From Professor Christopher Conover at the American Enterprise Institute blog.
I’ve always known that doctors have a lower ROI on education than MBAs, for example, but I did not know it went all the way back to 1990, and (presumably) a good number of years before that. A related question that might be one way to address the question of the high share of health spending in GDP in the U.S. versus other countries might be to look at the cross-section of ROIs for different professions, rather than the longitudinal (time-period) ROI within the U.S.
To put it another way: The labor value of professionals is very difficult to measure. Many physician specialties (especially GPs) are limited in their ability to increase productivity. However, because the U.S. has been (until the last few years) more economically free than most other developed countries in Europe, Canada, Australia, etc., managerial professionals have been able to increase their productivity relatively faster in the U.S. than those countries.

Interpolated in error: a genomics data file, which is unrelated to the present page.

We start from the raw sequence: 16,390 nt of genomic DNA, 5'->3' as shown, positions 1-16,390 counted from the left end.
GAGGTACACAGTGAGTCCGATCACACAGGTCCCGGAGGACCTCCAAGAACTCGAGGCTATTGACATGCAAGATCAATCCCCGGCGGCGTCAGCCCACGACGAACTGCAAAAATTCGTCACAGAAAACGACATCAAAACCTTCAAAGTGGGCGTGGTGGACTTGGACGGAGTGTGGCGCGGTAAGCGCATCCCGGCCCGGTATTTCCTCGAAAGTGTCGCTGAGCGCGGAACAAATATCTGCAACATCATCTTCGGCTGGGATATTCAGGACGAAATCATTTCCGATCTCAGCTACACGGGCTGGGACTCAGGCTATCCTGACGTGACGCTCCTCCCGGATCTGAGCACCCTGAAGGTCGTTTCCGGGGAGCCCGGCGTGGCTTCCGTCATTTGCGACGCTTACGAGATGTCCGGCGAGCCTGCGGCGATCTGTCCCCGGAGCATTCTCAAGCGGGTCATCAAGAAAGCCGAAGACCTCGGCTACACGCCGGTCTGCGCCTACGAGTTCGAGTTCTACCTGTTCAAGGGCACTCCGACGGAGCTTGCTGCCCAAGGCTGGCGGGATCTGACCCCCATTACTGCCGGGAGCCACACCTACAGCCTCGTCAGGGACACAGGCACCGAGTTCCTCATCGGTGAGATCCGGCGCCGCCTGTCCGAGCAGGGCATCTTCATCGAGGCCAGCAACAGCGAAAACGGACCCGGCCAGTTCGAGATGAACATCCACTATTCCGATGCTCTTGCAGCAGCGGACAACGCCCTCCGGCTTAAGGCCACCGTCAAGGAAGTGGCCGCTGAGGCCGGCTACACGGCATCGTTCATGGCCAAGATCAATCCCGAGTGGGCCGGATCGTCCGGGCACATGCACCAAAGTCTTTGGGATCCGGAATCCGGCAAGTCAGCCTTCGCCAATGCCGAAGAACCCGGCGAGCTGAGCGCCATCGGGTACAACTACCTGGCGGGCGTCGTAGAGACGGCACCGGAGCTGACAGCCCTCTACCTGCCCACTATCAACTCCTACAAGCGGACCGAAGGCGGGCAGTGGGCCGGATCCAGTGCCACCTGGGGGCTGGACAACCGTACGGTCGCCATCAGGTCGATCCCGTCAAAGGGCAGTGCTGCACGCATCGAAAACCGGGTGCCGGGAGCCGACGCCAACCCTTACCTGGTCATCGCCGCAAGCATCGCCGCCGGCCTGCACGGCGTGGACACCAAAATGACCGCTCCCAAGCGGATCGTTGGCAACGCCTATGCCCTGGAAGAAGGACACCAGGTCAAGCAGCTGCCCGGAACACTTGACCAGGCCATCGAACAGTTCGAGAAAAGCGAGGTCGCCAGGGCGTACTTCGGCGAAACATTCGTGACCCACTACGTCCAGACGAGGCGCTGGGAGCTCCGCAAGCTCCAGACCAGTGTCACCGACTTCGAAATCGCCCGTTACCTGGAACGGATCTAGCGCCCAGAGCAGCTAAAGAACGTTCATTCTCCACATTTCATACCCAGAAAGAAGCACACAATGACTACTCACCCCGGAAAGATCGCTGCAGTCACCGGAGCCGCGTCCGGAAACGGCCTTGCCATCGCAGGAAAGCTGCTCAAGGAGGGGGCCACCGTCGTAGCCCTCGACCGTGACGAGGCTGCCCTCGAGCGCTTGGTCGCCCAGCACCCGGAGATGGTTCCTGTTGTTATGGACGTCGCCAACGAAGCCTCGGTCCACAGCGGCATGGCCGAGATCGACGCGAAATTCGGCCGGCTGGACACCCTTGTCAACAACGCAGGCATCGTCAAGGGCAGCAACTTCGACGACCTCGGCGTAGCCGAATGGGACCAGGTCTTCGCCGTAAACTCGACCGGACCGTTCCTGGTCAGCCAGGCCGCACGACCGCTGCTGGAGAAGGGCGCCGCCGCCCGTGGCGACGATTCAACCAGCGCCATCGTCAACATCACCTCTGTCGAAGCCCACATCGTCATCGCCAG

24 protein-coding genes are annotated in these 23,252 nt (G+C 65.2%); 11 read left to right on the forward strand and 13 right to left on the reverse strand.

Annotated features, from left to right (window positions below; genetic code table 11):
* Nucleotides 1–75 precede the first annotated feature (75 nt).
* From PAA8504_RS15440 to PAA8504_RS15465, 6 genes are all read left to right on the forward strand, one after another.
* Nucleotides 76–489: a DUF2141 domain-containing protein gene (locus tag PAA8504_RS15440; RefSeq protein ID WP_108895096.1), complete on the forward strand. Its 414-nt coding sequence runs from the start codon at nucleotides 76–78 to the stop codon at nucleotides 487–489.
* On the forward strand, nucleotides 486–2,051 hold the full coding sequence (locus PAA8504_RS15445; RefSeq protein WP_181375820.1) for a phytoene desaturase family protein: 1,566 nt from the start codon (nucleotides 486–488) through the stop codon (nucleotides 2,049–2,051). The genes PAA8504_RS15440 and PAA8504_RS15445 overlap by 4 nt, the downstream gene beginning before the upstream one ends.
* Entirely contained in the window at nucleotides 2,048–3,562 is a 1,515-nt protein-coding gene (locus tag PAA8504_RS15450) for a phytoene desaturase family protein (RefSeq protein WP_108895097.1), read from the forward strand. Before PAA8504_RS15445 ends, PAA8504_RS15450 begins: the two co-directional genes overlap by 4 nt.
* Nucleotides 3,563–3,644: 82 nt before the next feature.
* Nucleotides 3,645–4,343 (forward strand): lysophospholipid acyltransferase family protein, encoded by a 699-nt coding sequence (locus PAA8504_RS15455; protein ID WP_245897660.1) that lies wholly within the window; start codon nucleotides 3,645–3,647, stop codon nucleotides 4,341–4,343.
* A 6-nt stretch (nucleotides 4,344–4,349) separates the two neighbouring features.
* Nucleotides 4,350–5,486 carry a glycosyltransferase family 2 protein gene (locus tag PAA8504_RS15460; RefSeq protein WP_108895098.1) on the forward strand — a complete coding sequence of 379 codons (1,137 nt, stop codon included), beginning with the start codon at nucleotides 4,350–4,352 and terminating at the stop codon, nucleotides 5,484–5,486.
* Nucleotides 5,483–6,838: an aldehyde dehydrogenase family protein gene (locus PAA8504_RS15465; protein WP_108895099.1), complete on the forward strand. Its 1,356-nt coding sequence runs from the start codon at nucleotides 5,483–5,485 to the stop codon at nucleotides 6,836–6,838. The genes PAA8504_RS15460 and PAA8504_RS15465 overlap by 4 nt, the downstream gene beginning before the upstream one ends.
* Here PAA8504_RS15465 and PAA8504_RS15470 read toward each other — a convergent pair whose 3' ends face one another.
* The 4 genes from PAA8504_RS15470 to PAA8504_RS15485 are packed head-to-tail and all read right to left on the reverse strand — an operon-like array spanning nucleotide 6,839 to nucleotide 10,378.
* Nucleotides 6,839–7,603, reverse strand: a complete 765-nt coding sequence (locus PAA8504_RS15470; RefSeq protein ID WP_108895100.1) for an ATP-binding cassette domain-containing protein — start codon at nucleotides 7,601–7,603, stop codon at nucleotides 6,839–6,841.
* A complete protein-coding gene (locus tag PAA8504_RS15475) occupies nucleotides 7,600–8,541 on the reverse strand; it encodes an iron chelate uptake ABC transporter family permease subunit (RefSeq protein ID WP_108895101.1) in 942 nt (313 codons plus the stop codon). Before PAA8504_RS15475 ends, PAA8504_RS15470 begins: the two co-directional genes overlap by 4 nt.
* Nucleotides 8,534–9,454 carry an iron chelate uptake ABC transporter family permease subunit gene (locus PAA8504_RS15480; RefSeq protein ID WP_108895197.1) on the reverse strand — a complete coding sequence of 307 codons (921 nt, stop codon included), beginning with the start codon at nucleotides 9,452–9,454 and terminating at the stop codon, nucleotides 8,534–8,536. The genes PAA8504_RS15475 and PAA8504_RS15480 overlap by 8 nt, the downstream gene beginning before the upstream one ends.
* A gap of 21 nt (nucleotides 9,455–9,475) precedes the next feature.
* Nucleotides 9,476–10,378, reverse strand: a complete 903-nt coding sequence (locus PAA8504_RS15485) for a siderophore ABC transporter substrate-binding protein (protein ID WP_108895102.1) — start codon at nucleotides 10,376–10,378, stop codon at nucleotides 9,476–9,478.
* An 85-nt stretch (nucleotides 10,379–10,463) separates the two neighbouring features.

Ergo, we may observe that the ROI gap between medicine and other professionals has increased faster in the U.S. than other countries. Nevertheless, if it is driven by productivity, professor Baumol’s insight leads us to conclude that physician pay in the U.S. must become increasingly higher than physician pay in other developed countries to compensate, thereby contributing to the higher share of GDP on health spending.